Governance and Organizational Structures

Governance and Organizational Structures

Copyright: © 2013 |Pages: 31
DOI: 10.4018/978-1-4666-2184-8.ch003
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A library is a library is a library, right? Well, yes and no. While basic administrative practices remain the same across library types, the public law library poses a number of unique situations requiring uncommon administrative practices. Many of these administrative differences are due to the public law library’s dual missions and uncommon organizational configurations. Other administrative differences are due to the nature of the law both as a subject and as a career field. This chapter reviews the diverse governance and organizational structures most often found among public law libraries; however, this discussion is not all-inclusive, and other governance forms may exist. Organizational documents such as mission statements, goals, and objectives are discussed within each type of public law library structure, and the organizational variations are depicted by sample organizational charts. The law library committee, the advisory law library board, and the governing law library board are also discussed.
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Public law library administration is as varied as public law library funding methods, yet little has been written on this subject. In 2009, the AALL published county public law library standards to address the governance, administrative and operational aspects of public law librarianship. Currently, few public law libraries meet these standards as many continue to follow the historical paradigm in which local legal and judicial systems manage the library through library boards, attorney library committees, local bar associations, legal societies, or the local judiciary; and untrained personnel provide facility caretaker duties while performing other tasks for the parent organization or governing authority. History indicates that caretaking duties usually involve maintaining the room, handling the mail, updating resources and ensuring no one steals library property. Then as now, if the “librarian” was involved with bill payment, his involvement was often limited to turning the invoices over to a treasurer, board member or committee member; and collection development responsibilities were non-existent. In 1927, one law librarian reported having to receive approval from at least two of three directors before he could submit the bill to the treasurer for payment (Brock, 1974, FN65, p. 334). Eighty years later, some public law libraries still rely on a non-librarian to make collection development, digital access, and budget decisions; determine the library’s policies and procedures, set employee pay scale and decide when and what equipment or furnishings should be purchased, retired or replaced. Even today, many job advertisements for public law librarians are still written for the traditional room caretaker or monitor.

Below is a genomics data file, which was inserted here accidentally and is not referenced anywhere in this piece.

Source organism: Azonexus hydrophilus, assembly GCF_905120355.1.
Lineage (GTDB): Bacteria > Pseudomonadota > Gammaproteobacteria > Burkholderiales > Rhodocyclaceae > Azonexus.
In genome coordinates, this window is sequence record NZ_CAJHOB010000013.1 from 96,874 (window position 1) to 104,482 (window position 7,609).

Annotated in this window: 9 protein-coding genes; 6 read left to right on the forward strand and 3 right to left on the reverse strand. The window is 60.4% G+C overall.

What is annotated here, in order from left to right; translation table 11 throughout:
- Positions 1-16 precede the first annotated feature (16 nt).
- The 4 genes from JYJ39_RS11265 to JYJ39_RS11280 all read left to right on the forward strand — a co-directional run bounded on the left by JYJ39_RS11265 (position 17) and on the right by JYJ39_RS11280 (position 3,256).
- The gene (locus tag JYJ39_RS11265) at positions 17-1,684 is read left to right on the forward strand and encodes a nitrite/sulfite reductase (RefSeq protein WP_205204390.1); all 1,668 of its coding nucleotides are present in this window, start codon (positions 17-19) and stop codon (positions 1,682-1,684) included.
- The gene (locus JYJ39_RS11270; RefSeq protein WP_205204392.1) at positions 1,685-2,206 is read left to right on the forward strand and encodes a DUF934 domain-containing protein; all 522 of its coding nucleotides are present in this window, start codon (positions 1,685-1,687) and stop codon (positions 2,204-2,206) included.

When it comes to the part-time or unstaffed library, local attorneys and government officials receive library keys from the library board, library committee, supervising department head or judges. If a private individual wants access, he has to locate someone with a key and hope access will be granted. Once in, the person has to be capable of fending for himself as no assistance is forthcoming. One example of this set up is the Anderson County Law Library (Palestine, Texas). During the late 1980s, this library consisted of a locked room located in the courthouse—accessible only to those individuals with keys or knowledgeable enough to ask the District Clerk’s office for admittance and then use the materials without assistance.

Since the early 2000s, both Grayson and Anderson counties (Texas) have made a concerted effort to upgrade their services and accessibility. In late 2006, the Judge R.C. Vaughan County Law Library (Sherman, Texas) published its first advertisement for a professional librarian (Selwyn, 2006). In 2009, the Anderson County Law Library went digital with two computers for CALR (Computer Assisted Legal Research) research: an attorney only computer located near the courtroom and a public access computer located in the courthouse basement (Foley, 2009). During the 2010/2011 FY, the Anderson County Law Library’s physical plant was converted to additional space for the prosecutor’s staff (Rainwater, 2011a) and on March 15, 2011, the Palestine Herald-Press reported that the county commissioners approved a request to declare the library’s law books surplus (Rainwater, 2011b), effectively turning the county law library into a fully electronic resource limited to two public access computers and no human assistance. According to the Anderson County (Texas) 2010 and 2011 budget documents, the Anderson County Law Library remains unstaffed and under the county’s judicial system (Anderson County, 2010; 2011).

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